After Family Reunion I returned to watching his plays, which became an exercise in tedium. Back again were the stock characters and storylines, and by now, the music had become banal. I had begun to introduce my children to the plays as well. His was the only black-centric offerings that felt safe enough for full family consumption—that is, for a little while. Soon, Aunt Bam and other characters, including Madea, were promoting marijuana use and viewers were regularly being reminded of Madea’s past as a stripper. These women quoted scripture. Well, Madea misquoted scripture and preached godly tomes all the while celebrating unrighteous behavior for comedic effect. Take, as an example, Madea’s conversation with Cora (Tamela Mann) and Brenda in Diary of a Black Woman: The Play. Madea assumes the cadence of a black Pentecostal preacher (with full-on organ accompaniment) as she shares how women could keep peace in their homes in the face of an abusive husband:

MADEA: Jesus was the Word.
CORA: Yeah …
MADEA: And before him, nobody could speak because He was the Word.
CORA: That’s right.
MADEA: The Bible says in the beginning was the Word and the Word was with God and the God was the Word and the Word was God. Am I right about it?
CORA: That’s right. That’s right.
MADEA: Now Jesus was speaking words [Cora agrees], so if the Word spoke words, the creator of the alphabet and all the words spoke words, He spoke words in past, present, and future tense. Peace be still. In the ← 3 | 4 → beginning, peace was already still. He just had to fulfill the prophecy; stay with me.
CORA: Alright, Mabel, go on, girl!
MADEA: Jesus said, “Peace be still.” And peace was still. And if you want peace right now, peace is still in the future. Peace be still. Peace was still. Peace is still in the future. Peace be still. Peace was still. [she pulls out her gun] Peace is made of steel. [she begins rocking to show her spiritual uplift] You don’t believe this is a peacemaker? Your husband ain’t acting right? And, you don’t know what to do? All you got to do is pull it out, and there will be … [the audience yells “PEACE!!”] Ahh, it’s like a bullet shut up in my gun! [Mimicking the scripture in Jeremiah 20:9 “… his word is in my heart like a fire, a fire shut up in my bones …” “Your boss is working on your nerves, and you know you doing your job? He just wants to mess with you; pull it out and lay it on his desk and there will be [“PEACE!”].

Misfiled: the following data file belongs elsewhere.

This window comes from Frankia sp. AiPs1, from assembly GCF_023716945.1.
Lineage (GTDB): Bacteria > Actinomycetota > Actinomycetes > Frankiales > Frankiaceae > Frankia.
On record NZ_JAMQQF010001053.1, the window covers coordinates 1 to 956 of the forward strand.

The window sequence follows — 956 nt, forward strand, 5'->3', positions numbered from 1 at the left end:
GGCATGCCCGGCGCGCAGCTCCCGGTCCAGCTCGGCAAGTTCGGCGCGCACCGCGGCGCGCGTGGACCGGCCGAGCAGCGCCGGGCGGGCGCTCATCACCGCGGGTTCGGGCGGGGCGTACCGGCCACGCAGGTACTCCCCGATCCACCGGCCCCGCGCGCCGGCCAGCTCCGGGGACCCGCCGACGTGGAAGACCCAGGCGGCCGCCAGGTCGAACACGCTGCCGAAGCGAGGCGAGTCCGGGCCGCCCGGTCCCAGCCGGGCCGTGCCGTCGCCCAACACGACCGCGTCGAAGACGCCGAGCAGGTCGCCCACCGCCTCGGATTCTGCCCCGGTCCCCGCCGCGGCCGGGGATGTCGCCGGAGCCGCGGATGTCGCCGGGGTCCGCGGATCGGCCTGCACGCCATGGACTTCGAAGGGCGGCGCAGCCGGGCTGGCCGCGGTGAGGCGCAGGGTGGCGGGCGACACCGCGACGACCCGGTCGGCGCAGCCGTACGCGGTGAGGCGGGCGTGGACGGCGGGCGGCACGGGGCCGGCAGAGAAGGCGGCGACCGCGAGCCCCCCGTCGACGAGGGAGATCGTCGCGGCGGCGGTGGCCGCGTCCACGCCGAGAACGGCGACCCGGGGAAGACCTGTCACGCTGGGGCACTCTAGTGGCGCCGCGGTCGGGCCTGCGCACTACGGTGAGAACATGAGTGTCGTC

Madea begins to “shout” [a spiritual dance common in black Pentecostalism]. As she dances, Madea “drops it like it’s hot” [a common hip-hop dance that has sexual connotations] and soon lifts her dress to show her ample, yet bare breasts [remember, Madea is Perry in a fat suit]. At this, the sound of thunder (as if a warning from the Lord) causes a break in her behavior, to which Cora (who has been cheering her on up to this point) challenges, “Get her! Get her! You need to get somewhere and sit down, Mabel. Playing with the Lord. You too old for that.” Madea exits the stage.

This mixture of the sacred and the comedic had grown all too commonplace. Perry, for many, is considered a Christian entertainer and writer. Yet, the fact that he constantly makes fun of the Bible for jokes borders on blasphemy. In I Can Do Bad All By Myself, Madea speaks with foster child Jennifer about how to pray:

I was doubled-minded about whether I trusted Perry as a writer. His schizophrenic writing confused me. I wondered whether he was “the real thing” or a flash in the pan. I was dubious about what he would do with words that were not his own creation. When it was announced that he would take on the weight of adapting Ntozake Shange’s 1970s choreopoem “For Colored Girls Who Have Considered Suicide When the Rainbow Is Enuf,” I questioned whether Perry had the chops to do her powerful poem any justice. In a review I wrote for Christian Spotlight on Entertainment (http://www.christiananswers.net), I chronicled my surprise at the quality of the adaptation: